Sugar pine is primarily a California tree, growing throughout the mountains of the state. However, it has made inroads into the Cascades of Oregon. Some grow as far north as the Mount Hood National Forest, east of the Bull of the Woods Wilderness. 

Sugar pine is a white pine with needles growing in bundles of five. The needles are bluish-green, with stomatal bloom on all three sides. Like other white pines native to the Pacific Northwest, it has been decimated by white pine blister rust. Fortunately, foresters have found trees that are resistant to the disease. Sadly, most of the large sugar pines were cut down for lumber by 1950.

Sugar pine is named after the sweet resin that oozes from wounds to the tree. According to John Muir, the sap is better than maple sap. He thought Native Americans ate it but Aljos Farjon* notes that they chewed it like chewing gum. Note to anyone wanting to eat it: It is also a laxative. However, Native Americans did eat the seeds, which are as large as the seeds of the stone pines. You can buy stone pine seeds at your local grocery, where they are sold as pine nuts. They are tasty, but likely to deplete your bank account.

David Douglas gave sugar pine its scientific name, Pinus lambertiana, named after British botanist Aylmer Bourke Lambert. Following the directions of a Native American, Douglas found a sugar pine October 26, 1826 and wrote this account of that adventure in his journal:

The large trees are destitute of branches, generally for two-thirds the length of the tree; branches pendulous, and the cones hanging from their points like small sugar-loaves in a grocer’s shop, it being only on the very largest trees that cones are seen, and the putting myself in possession of three cones (all I could) nearly brought my life to an end. Being unable to climb or hew down any, I took my gun and was busy clipping them from the branches with ball when eight Indians came at the report of my gun. They were all painted with red earth, armed with bows, arrows, spears of bone, and flint knives, and seemed to me anything but friendly. I endeavoured to explain to them what I wanted and they seemed satisfied and sat down to smoke, but had no sooner done so than I perceived one string his bow and another sharpen his flint knife with a pair of wooden pincers and hang it on the wrist of the right hand, which gave me ample testimony of their inclination. To save myself I could not do by flight, and without any hesitation I went backwards six paces and cocked my gun, and then pulled from my belt one of my pistols, which I held in my left hand. I was determined to fight for life. As I as much as possible endeavoured to preserve my coolness and perhaps did so, I stood eight or ten minutes looking at them and they at me without a word passing, till one at last, who seemed to be the leader, made a sign for tobacco, which I said they should get on condition of going and fetching me some cones. They went, and as soon as out of sight I picked up my three cones and a few twigs, and made a quick retreat to my camp, which I gained at dusk.**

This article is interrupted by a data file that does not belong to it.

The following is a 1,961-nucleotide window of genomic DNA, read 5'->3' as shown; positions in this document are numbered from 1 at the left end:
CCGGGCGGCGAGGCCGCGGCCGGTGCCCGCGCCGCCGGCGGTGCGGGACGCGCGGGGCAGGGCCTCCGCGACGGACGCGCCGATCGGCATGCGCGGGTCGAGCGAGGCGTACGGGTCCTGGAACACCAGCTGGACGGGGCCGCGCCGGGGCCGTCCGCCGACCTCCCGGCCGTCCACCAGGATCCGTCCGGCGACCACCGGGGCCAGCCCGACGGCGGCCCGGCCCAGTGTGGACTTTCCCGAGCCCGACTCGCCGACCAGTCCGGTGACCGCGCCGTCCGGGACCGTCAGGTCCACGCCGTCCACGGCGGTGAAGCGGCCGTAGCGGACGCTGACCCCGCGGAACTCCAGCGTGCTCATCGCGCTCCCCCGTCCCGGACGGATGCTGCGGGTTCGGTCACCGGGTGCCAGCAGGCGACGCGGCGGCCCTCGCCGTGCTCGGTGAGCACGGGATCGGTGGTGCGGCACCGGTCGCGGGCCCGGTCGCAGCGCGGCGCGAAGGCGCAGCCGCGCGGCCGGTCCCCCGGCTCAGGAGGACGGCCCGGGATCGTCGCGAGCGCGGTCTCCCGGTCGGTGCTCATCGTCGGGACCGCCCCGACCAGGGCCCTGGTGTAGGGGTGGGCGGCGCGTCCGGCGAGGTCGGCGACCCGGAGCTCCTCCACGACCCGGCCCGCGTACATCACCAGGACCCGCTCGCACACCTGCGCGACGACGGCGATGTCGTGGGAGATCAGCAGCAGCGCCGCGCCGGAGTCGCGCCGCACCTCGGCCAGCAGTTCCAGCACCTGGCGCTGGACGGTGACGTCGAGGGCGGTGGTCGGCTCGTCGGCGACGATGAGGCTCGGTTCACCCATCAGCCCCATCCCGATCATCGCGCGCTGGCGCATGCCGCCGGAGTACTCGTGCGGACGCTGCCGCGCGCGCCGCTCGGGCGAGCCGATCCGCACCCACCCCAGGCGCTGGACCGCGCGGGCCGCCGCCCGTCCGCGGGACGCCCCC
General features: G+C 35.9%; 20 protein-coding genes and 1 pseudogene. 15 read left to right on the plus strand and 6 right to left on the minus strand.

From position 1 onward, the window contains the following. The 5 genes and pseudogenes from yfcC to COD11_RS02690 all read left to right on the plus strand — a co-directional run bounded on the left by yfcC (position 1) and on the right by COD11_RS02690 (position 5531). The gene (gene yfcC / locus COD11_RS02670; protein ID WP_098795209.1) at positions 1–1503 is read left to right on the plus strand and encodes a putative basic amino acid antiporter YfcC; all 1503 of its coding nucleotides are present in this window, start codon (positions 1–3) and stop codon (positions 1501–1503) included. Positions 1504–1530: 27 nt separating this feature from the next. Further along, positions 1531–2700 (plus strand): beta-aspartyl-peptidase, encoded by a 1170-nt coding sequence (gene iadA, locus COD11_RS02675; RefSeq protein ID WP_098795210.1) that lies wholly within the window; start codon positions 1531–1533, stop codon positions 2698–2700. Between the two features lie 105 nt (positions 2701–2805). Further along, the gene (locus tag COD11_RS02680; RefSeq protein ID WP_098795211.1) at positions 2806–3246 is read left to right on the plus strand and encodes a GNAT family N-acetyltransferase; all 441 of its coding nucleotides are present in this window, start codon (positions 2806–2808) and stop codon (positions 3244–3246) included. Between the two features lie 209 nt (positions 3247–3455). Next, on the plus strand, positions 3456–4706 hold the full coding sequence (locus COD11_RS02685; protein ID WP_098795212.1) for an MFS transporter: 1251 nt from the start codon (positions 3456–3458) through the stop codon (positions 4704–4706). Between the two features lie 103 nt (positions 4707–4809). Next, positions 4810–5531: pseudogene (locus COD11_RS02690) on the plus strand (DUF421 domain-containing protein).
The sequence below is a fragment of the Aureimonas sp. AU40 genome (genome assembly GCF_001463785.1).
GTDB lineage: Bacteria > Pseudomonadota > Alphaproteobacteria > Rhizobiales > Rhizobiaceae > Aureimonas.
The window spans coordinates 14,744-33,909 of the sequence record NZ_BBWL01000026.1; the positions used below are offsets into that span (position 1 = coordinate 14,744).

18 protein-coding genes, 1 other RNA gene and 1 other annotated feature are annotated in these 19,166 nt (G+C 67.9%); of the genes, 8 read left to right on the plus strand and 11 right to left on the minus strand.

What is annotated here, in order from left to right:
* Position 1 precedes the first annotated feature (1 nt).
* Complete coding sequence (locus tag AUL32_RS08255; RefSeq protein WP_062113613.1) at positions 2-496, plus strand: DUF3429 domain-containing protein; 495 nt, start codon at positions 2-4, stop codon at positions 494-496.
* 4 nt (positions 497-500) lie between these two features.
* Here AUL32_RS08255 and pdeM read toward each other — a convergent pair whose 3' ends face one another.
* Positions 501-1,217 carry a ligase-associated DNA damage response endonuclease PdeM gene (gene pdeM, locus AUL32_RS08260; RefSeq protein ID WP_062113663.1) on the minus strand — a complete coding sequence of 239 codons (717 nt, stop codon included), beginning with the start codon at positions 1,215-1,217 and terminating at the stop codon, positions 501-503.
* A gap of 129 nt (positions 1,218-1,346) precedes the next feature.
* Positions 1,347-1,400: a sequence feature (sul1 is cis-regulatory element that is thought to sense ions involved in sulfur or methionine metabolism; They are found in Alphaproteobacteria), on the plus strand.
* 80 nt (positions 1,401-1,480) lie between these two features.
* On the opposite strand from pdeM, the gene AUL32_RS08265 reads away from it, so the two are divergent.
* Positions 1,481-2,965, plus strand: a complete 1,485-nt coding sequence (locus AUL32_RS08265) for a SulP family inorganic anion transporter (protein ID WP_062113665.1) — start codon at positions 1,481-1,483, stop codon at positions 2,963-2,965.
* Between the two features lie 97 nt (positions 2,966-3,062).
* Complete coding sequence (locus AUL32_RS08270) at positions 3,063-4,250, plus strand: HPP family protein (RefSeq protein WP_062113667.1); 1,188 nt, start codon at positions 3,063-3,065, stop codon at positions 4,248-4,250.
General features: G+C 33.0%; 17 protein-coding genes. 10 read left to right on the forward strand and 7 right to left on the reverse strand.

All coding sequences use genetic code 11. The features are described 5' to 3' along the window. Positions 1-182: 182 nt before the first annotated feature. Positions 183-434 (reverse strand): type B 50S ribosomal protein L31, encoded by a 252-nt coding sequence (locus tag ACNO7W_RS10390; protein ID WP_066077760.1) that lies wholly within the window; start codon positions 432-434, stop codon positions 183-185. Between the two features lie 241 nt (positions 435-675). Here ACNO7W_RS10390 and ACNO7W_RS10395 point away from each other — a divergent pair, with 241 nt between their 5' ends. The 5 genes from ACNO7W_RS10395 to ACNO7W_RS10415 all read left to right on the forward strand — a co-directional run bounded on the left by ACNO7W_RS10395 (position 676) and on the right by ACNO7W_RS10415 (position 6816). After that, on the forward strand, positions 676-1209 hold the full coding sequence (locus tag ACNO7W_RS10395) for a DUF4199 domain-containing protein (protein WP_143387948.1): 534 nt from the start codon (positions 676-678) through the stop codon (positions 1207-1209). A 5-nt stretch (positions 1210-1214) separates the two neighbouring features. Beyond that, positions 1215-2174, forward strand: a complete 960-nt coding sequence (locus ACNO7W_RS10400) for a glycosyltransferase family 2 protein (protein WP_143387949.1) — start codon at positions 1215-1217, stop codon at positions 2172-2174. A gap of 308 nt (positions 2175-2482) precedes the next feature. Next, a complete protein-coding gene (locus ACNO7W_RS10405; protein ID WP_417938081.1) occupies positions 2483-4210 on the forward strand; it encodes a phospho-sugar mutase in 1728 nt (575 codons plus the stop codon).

See also

Sugar pine at Northwest Conifers

Sugar pine at Wikopedia

Conifers of the World, James Eckenwalder

*A Handbook of the World’s Conifers, Aljos Farjon

** Sugar pine at the Gymnosperm Database


Friday, November 13, 2020

Bird Calls

 One of the great gifts to hikers in the Pacific Northwest is the sound of birds in the forests. Even if you are not a dedicated birder, you can enjoy their chatter. However, you can enhance the experience if you can recognize the calls and songs of different birds. Bird songs are mostly heard in the spring and summer, so fall is a good time to focus on simple calls. Here are some of the calls of common birds heard in the forests of the Northwest. 

American robin. The American robin is a familiar sight in both cities and forests. It has a large vocabulary. The “tut,” “peak," and “whinny,” here are the most common calls. You will commonly see robins pulling earthworms from your yard.
Steller’s jay. Has a series of loud, harsh calls, often in conifer forests. The first three here are common. They also imitate other birds, especially red-tail hawks, probably a good strategy to clear their territory of competing species. Steller’s jays eat conifer seeds, nuts, acorns, and berries. 

Northern flicker. This call is similar to the typical call of a Douglas squirrel. Like most woodpeckers, the northern flicker also drums on trees to communicate with other birds.

Pileated Woodpecker.
This large woodpecker has a loud “cuk cuk cuk cuk” call that echoes through the woods. You can recognize it by its bright red cap. “Pileated” is Latin for “capped.”

Crows are common in cities, often in large flocks, so its “caw” call is all too familiar. 

The common raven is larger and its call is deeper and more resonant. Its translation is “Nevermore.” Ravens are often seen in pairs.

This is one of my favorite little birds, but it is very self-centered: It keeps saying its name, sometimes adding “dee dee dee” at the end. You may hear any of these, but the black-capped chickadee is the most common:
Black-capped chickadee
Chestnut-backed chickadee (pictured)
Mountain chickadee

Red-breasted Nuthatch. Like the knights* who say “Nee,” this little bird also says “Nee,” but much more softly. Also, it never demands a shrubbery. You can see it walking down the trunk of trees eating small insects as it goes.

*Monty Python and the Holy Grail

Spotted Towhee. This ground feeder looks similar to a robin, but it is slightly smaller. It seems to have a hearing deficiency, because it keeps saying, “What?” 

Walk quietly and listen for these birds when hiking in our forests. You may hear some friendly voices calling from the trees.


More info

A Beginner’s Guide to Common Bird Sounds


All About Birds

Birding by Ear